Much like the mysterious character within it played by Breaking Bad’s RJ Mitte, here is a film that has seemingly come out of nowhere to enthral us with a dark and twisted tale of suspense that would have the master Alfred Hitchcock cackling with glee.
The Oak Room sees a drifter returning out of the blue to his local bar to settle an unknown score with the cantankerous bartender (Peter Outerbridge). Not with money, but a story. Promising that the tale will close the debt, what follows is a fascinating narrative structure that sees stories within stories told across two bars with a small but unforgettable cast of characters. Based on the play of the same name by screenwriter Peter Genoway, the film often feels very theatrical with its small chamber piece setting and monologue-like dialogue, but the finished product is one that feels truly cinematic thanks to gorgeous cinematography, brooding atmosphere, and its stylish, well-paced delivery.
Built around the concept of storytelling itself – with Outerbridge’s bartender even lamenting that Mitte’s tale is too dull and needs to be “goosed up” – watching the film is akin to hearing a selection of twisted campfire yarns on a cold, winter night. Deliberately paced with hauntingly beautiful noirish neon lighting, The Oak Room is a richly layered and compelling exercise in nesting stories within one another. It almost plays like an anthology of sorts, with some of the tales initially feeling inconsequential until their often-horrifying relevance is revealed later in the unravelling narrative. As the reliability of the storytellers is left unresolved after the afore-mentioned “goosing up” sequence, large portions of the film are left ambiguous as the truth of the tales is put into question. It’s up to the viewer to decide who, and indeed what, to believe. The film is a wild ride that feels as much a love letter to storytelling as it is a dark, twisted and endlessly compelling fable in its own right.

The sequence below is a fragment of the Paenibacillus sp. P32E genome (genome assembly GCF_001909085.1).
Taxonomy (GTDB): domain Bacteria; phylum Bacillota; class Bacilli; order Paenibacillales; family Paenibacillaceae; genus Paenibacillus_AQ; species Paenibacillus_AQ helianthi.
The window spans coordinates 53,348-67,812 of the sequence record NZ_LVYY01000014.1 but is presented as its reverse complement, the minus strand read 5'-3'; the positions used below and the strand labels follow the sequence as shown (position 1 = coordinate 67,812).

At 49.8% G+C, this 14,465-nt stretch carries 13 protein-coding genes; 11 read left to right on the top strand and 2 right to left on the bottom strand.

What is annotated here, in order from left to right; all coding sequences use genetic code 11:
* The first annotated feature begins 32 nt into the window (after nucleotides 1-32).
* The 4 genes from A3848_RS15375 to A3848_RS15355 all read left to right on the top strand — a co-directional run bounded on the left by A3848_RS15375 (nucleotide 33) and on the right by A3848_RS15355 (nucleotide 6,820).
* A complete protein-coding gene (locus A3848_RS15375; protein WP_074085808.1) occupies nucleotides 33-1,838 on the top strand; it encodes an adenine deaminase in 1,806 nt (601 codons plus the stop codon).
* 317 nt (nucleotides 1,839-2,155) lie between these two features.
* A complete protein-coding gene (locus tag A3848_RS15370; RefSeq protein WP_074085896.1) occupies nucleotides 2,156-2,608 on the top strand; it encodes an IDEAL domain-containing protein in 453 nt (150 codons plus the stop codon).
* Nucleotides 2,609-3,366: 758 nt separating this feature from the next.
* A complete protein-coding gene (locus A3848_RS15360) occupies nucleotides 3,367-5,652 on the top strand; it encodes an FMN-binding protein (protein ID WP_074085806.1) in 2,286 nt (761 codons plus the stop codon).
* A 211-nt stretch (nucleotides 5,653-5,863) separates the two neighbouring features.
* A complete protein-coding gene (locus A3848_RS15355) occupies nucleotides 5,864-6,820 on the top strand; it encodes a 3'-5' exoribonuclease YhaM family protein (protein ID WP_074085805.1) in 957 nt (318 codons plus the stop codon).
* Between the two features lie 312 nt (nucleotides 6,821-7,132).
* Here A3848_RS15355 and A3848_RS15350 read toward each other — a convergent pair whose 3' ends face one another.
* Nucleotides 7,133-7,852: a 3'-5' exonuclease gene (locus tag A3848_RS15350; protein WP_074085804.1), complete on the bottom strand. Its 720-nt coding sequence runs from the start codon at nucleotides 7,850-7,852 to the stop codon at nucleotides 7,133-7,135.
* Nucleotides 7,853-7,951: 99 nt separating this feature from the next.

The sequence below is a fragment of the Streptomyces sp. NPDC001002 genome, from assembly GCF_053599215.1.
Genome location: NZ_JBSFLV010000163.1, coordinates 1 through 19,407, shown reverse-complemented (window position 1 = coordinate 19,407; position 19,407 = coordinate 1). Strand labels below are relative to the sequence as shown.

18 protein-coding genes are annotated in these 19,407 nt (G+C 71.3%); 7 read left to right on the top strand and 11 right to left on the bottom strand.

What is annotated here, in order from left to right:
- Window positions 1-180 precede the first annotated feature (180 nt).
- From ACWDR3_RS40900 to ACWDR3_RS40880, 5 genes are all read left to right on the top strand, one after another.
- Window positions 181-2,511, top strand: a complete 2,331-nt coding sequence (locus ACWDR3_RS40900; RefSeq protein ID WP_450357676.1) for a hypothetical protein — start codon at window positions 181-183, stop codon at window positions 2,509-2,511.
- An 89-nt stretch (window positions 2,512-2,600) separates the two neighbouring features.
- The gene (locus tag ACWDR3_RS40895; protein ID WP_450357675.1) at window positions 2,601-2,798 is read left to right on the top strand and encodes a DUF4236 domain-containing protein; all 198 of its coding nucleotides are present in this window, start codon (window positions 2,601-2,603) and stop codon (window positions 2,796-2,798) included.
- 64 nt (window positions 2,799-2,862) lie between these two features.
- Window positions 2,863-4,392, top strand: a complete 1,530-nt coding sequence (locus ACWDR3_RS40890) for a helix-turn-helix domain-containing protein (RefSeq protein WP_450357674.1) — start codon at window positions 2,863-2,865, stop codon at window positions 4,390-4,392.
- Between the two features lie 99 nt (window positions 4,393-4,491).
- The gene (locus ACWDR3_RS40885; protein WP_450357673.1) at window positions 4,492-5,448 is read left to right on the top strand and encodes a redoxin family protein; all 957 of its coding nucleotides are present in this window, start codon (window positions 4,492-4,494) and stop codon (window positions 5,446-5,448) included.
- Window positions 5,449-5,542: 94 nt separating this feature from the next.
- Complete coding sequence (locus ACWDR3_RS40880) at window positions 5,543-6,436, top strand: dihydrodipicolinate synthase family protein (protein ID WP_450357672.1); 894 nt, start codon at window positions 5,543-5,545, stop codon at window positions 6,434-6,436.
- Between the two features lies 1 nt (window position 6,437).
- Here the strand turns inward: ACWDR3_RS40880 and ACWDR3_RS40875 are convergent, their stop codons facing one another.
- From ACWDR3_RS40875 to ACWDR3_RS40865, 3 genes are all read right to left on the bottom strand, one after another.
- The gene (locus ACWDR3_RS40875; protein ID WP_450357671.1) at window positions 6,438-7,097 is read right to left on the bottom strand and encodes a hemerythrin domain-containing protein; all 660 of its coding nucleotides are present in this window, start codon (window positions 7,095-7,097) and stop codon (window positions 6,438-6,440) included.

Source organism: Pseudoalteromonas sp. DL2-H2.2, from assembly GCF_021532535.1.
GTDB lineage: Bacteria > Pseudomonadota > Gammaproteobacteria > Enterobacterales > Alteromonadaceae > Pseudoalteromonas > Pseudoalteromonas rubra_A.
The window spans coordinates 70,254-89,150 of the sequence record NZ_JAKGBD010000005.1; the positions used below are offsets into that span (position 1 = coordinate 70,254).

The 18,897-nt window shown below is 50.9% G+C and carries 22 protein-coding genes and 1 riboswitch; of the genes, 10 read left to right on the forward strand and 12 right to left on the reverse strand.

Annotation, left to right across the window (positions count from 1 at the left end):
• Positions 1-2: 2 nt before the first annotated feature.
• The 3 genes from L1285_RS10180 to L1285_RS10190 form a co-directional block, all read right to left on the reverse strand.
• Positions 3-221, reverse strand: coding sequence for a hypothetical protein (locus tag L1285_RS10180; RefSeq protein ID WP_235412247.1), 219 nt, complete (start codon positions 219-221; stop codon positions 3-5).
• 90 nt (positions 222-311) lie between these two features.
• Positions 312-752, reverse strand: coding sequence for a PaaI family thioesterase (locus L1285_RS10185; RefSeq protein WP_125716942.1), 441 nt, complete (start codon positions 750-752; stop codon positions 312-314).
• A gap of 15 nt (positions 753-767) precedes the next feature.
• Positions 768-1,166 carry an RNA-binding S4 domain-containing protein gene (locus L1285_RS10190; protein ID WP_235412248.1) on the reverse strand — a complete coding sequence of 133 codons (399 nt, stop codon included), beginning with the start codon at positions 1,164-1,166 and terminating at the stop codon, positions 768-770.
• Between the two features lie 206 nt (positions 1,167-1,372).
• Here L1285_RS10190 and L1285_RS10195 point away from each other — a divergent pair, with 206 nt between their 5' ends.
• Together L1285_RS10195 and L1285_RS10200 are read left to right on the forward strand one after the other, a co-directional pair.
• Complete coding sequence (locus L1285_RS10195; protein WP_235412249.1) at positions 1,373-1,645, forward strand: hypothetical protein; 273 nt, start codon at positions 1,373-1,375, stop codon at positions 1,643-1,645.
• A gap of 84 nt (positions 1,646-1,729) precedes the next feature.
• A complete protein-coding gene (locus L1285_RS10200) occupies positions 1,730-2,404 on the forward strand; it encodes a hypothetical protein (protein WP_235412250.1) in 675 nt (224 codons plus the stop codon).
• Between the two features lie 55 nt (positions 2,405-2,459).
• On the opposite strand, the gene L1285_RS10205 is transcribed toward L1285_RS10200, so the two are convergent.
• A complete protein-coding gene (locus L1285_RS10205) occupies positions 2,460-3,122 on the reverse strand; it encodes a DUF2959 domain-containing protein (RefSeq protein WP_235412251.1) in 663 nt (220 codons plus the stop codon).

The cast are all incredible – RJ Mitte in particular commands the screen, balancing the innocence we’ve come to love from his Breaking Bad character with a new level of enigmatic and sinister charm. Outerbridge is great too as the bartender with a few stories of his own, while a supporting cast including Ari Millen, Nicholas Campbell and Martin Roach all bring their fascinating and unique characters to life flawlessly. David Ferry is particularly memorable as a kindly bartender who finds himself at the centre of one of the film’s grisly tales. This is certainly one of the finest ensemble casts in years, packed with pitch-perfect performances all given time to shine.
The Oak Room is one of the most surprising and rewarding cinematic discoveries of the year so far, and another jewel in the crown for Lightbulb Film Distribution’s ever-growing catalogue of uniquely chilling films. With a rock-solid cast, an impeccable screenplay and flawless direction from Cody Calahan, The Oak Room is a hypnotic and absorbing masterclass in storytelling destined for cult status.
The Oak Room is available on digital platforms from April 26, courtesy of Lightbulb Film Distribution